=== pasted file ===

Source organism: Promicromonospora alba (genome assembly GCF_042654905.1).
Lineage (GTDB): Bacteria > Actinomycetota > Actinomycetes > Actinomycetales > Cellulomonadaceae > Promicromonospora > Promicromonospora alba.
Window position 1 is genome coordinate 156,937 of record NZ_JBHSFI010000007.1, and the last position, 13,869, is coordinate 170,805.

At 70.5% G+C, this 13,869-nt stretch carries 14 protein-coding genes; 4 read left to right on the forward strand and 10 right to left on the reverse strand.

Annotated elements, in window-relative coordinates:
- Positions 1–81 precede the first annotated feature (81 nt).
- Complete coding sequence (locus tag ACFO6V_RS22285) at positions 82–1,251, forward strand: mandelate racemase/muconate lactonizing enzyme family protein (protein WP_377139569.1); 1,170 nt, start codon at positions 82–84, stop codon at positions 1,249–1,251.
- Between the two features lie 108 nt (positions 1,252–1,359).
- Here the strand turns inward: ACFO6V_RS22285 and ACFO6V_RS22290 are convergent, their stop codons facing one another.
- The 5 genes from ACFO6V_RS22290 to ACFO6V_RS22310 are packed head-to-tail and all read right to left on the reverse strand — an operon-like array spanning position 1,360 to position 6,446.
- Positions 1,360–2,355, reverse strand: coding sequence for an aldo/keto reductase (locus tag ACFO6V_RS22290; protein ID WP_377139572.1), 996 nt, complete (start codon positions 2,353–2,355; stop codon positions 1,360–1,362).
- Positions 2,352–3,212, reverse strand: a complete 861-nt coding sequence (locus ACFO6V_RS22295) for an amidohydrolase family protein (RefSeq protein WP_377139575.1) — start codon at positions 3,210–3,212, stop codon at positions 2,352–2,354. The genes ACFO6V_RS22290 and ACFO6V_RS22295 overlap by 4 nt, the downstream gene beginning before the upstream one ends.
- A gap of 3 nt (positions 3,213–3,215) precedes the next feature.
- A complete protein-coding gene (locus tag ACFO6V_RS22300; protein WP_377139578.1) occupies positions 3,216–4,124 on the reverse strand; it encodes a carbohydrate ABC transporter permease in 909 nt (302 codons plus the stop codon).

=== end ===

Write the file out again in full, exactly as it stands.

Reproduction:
Source organism: Promicromonospora alba (genome assembly GCF_042654905.1).
Lineage (GTDB): Bacteria > Actinomycetota > Actinomycetes > Actinomycetales > Cellulomonadaceae > Promicromonospora > Promicromonospora alba.
Window position 1 is genome coordinate 156,937 of record NZ_JBHSFI010000007.1, and the last position, 13,869, is coordinate 170,805.

At 70.5% G+C, this 13,869-nt stretch carries 14 protein-coding genes; 4 read left to right on the forward strand and 10 right to left on the reverse strand.

Annotated elements, in window-relative coordinates:
- Positions 1–81 precede the first annotated feature (81 nt).
- Complete coding sequence (locus tag ACFO6V_RS22285) at positions 82–1,251, forward strand: mandelate racemase/muconate lactonizing enzyme family protein (protein WP_377139569.1); 1,170 nt, start codon at positions 82–84, stop codon at positions 1,249–1,251.
- Between the two features lie 108 nt (positions 1,252–1,359).
- Here the strand turns inward: ACFO6V_RS22285 and ACFO6V_RS22290 are convergent, their stop codons facing one another.
- The 5 genes from ACFO6V_RS22290 to ACFO6V_RS22310 are packed head-to-tail and all read right to left on the reverse strand — an operon-like array spanning position 1,360 to position 6,446.
- Positions 1,360–2,355, reverse strand: coding sequence for an aldo/keto reductase (locus tag ACFO6V_RS22290; protein ID WP_377139572.1), 996 nt, complete (start codon positions 2,353–2,355; stop codon positions 1,360–1,362).
- Positions 2,352–3,212, reverse strand: a complete 861-nt coding sequence (locus ACFO6V_RS22295) for an amidohydrolase family protein (RefSeq protein WP_377139575.1) — start codon at positions 3,210–3,212, stop codon at positions 2,352–2,354. The genes ACFO6V_RS22290 and ACFO6V_RS22295 overlap by 4 nt, the downstream gene beginning before the upstream one ends.
- A gap of 3 nt (positions 3,213–3,215) precedes the next feature.
- A complete protein-coding gene (locus tag ACFO6V_RS22300; protein WP_377139578.1) occupies positions 3,216–4,124 on the reverse strand; it encodes a carbohydrate ABC transporter permease in 909 nt (302 codons plus the stop codon).